Friday, October 31, 2014

Learning Expectations for Students: How Making Thinking Visible Strategies Can Help

Establishing clear learning expectations for students is a critical part of the teaching and learning process. In order to achieve a true learning platform in your classroom, this must go beyond simply posting standards on the wall. The following are all important aspects of this process:
  •  Teachers deeply understand the content, context, and cognitive requirements of the standards
  • Teachers explicitly communicate learning expectations so students clearly understand them and can communicate and take ownership over their own learning
  • Teachers design learning tasks that closely align to the content, context, and cognitive requirements of the standards
  • Teachers and students monitor learning toward achievement of standards
While there are countless strategies that can help teachers design a culture around the learning standards in the classroom, the following Making Thinking Visible strategies represent best-practice instruction that will engage students in not only understanding the standards, but also interacting with, analyzing, and reflecting upon their learning progress:

Click "Read More" below to explore the strategies

1. The Explanation Game: students first examine the words in the standard and try to think through what each word means to them, then in the next step they combine all of the words to think through what the standard represents as a whole. This strategy essentially causes students to unpack the TEKS and then put them back together. This is best used in a collaborative environment where students can openly share their thinking as they work through the process of moving their thinking from part to whole.

2. Headlines: students discuss the standard and then capture its meaning by writing a headline of their own. They could include how they will show if they have learned it in their headlines, as well. This strategy causes students to reflect upon the standard and paraphrase it in a way that holds meaning to them. More important than the headlines themselves is the thinking behind them, so be sure to allow students to discuss the WHYs behind their headlines.

3. Think, Puzzle, Explore: students are asked to think about the standard, then discuss what they find puzzling (what they wonder, what questions they have about it), and finally explore the standard (this could be a discovery activity or perhaps the lesson itself would be their exploration). Finally, students come back throughout and at the end of the lesson to answer the questions they generated about the standard during the Puzzle step. This strategy allows the teacher to focus the students on the learning standard throughout the lesson so that they can reflect upon their understanding.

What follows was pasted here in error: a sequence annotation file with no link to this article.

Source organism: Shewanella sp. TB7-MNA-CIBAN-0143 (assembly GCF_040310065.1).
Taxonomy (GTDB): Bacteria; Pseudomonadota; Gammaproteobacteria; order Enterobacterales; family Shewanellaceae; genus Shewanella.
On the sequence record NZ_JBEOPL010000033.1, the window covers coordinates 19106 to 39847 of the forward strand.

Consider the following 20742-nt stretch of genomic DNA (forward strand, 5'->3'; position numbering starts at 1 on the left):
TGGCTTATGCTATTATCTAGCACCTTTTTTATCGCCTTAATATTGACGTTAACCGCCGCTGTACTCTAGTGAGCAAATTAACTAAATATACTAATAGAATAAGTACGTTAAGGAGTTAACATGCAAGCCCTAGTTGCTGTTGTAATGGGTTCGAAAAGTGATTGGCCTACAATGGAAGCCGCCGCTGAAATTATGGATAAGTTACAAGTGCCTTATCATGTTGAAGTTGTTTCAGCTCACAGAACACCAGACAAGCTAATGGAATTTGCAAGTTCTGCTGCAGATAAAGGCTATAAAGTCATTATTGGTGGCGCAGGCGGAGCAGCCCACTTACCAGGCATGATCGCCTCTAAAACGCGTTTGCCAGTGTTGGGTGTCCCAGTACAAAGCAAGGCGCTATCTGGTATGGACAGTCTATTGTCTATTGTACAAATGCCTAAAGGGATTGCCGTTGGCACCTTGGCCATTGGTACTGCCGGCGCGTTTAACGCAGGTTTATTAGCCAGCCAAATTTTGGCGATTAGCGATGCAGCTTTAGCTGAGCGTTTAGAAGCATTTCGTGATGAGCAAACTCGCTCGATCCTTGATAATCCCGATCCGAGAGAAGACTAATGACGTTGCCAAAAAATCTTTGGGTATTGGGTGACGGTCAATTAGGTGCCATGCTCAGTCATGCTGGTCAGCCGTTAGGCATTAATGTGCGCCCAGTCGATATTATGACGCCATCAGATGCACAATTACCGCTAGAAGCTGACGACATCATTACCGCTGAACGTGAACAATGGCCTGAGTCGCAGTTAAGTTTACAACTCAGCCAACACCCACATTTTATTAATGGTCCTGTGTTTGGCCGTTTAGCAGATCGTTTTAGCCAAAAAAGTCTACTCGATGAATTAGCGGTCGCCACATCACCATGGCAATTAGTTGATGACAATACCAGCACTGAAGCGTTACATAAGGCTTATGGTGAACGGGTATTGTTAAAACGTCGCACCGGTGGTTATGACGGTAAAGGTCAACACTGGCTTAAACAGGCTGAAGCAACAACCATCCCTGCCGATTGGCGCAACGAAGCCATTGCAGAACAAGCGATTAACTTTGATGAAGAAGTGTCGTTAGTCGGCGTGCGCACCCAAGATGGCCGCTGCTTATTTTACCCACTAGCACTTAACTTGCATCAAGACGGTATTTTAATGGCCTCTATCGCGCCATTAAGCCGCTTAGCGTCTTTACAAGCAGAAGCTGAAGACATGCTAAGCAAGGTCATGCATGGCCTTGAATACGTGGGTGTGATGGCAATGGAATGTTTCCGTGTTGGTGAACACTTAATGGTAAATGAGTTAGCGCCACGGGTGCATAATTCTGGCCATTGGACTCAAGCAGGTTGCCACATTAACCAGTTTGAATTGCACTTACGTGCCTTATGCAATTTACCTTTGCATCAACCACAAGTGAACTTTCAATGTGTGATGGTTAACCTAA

4. Connect, Extend, Challenge: first, students find connections between the standard and other concepts/skills they have already learned. Then, during or after the lesson, they think/discuss about how their learning has been extended. Finally, they discuss and perhaps even record in a type of exit ticket, what challenges they still face (questions, struggles) in regards to learning the standard. This is another strategy that allows the teacher to focus the students on the learning standard throughout the lesson so that they can reflect upon their understanding.

5. Chalk Talk: students are shown the standard and each writes for one minute about what they think the standard means. Then, students move around the room to read others' and add to them. This could even be done in small groups, where the entire group collaborates to write about the standard and then moves to another group's area to add to their thinking. Chalk Talk provides processing time for students, but also allows for discussion and collaboration so that students' thinking can build off of one another and so that the teacher can hear their thinking in order to identify areas where students are struggling with understanding.

6. 3-2-1 Bridge: at beginning of the lesson, students write a 3-2-1 for the standard (3 words, 2 questions, 1 metaphor or simile). At the end of the lesson, students write another 3-2-1 for the standard now that have learned and experienced it. Finally, in the Bridge step, students discuss how their understanding has shifted or changed as a result of the lesson. This shift should be reflected in differences between the pre and post 3-2-1. Students will be thinking at high levels during this strategy - analyzing the standard and making connections to other concepts as they work to develop metaphors. Like with all MTV strategies, the thinking behind the words, questions, metaphors, and shifts is most important, so be sure to include intentional opportunities for discussion.

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